Cardboard frame ill provides the necessary rigidity to the tray. lf rigidity is not a necessary or desirable characteristic, then the entire tray may be formed (as by vacuum forming) in one piece out of thin transparent plastic material similar to that of which bottom insert 23 is formed in the illustrated embodiment. Even where rigidity is necessary, the plastic member may comprise a complete tra rather than just a bottom insert, is. the plastic bottom member may have side walls formed to be fitted over the cardboard frame 21. In this form, it may be unnecessary to ccmcent the plastic member to the frame in accordance with one form of my present invention, as illustrated in FIGS. 1-3, and irrespective of whether the plastic member has the form of a complete tray for use alone or in combination with a cardboard frame or whether the plastic member is a bottom insert such as 23, the bottom of the plastic member is provided with a centrally disposed well 26 and with a plurality of radially-disposed troughs leading to and inclined downwardly toward the well 26. In the form illustrated in the drawing, the bottom insert 23 is formed of a radiallydisposed troughs leading to and inclined downwardly toward the well 26. In the form illustrated in the drawing, the bottom insert 23 is formed of a radially-disposed corrugations, and is dished slightly downward toward the centrally disposed well 26. A pad 2'7 of liquidabsorbing material is placed in the well 26. The well 26 may preferably be circular in cross section and provided with an inwardly-extending retaining flange 28 for re taining the pad of absorbent material.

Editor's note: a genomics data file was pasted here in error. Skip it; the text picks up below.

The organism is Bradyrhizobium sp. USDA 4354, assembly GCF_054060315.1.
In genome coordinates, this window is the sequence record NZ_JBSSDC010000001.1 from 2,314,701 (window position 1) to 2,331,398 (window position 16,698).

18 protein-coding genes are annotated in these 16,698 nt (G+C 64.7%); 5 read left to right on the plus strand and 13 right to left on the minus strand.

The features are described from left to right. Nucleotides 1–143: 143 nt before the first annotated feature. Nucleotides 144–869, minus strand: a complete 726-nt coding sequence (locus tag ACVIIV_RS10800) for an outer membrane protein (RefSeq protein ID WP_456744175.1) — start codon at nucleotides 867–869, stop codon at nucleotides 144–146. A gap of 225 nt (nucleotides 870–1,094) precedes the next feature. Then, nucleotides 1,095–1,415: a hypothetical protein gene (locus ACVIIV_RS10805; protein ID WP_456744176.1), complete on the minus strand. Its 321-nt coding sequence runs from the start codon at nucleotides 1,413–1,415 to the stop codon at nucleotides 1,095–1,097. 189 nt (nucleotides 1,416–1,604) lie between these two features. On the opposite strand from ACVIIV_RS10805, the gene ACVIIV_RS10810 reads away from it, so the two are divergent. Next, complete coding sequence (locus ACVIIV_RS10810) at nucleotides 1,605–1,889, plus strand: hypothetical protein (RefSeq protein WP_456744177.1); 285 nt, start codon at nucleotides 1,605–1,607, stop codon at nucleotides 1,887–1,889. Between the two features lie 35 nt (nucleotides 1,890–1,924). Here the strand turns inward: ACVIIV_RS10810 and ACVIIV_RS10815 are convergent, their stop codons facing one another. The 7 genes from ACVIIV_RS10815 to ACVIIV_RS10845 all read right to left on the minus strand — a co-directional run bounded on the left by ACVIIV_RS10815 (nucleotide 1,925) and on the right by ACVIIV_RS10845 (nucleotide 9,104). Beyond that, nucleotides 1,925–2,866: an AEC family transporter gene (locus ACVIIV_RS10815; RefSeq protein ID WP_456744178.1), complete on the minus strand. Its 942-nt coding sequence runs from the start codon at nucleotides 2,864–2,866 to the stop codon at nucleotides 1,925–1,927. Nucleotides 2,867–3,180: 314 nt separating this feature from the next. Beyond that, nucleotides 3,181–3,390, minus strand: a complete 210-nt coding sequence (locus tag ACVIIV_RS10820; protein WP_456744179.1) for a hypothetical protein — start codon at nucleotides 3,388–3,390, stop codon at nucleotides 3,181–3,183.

The advantage of my improved tray will now become clear. When, for example, the meat is placed in the tray and the package is wrapped with a transparent plastic-film cover 3%, the meat juices, blood and fatty liquids which drop from the meat, fall into the troughs of the corrugations 24 and run down into the well 2-6 where they are absorbed by the absorbent pad 27. Pad 27 may preferably be a soft cellulose material, and may, if desired, be dyed a reddish brown or other suitable color to mask the discoloration of the pad which tends to result when the meat liquids are absorbed.
The forms of disposable packaging tray illustrated in F263. l3 and described above are entirely satisfactory for use where, in the packaging room and also in the display cabinet, the tray lies in a substantially level position. However, such trays may not be entirely sat isfactory when used in a refrigerated display case having an inclined floor. In such cases, juices and other liquids may fall from the meats soon after the packaged tray has been placed in the display case and prior to the package acquiring a sur'liciently low temperature to congeal the juices. It the angle of inclination of the tray is sufilcient, some of the juices which fall during this period will flow away from, rather than toward, the centrally disposed well 26 and the absorbing pad 27. For such cases, a disposable packaging tray having the form shown in FIGS. 6, 7 and 8 would be preferable.
Referring now to FIGS. 6, 7 and 8, the packaging tray 5t) there shown is formed (as by vacuum forming) entirely of thin plastic film, preferably polystyrene .007- .008" thick. The floor or bottom 51 of the tray fill is corrugated, as best seen in FIG. 8, forming troughs 52 running lengthwise of the tray and terminating at each end in a well 53L and 53R. A pad of absorbent material SSL and SEE is inserted in each well. Each of the wells may have a recess in its walls running the length of the well for receiving the edges of the pad, thereby tending to retain the pad in the well. The floor or bottom 51 of the tray 51 is concave, the highest elevation being at the transverse center line.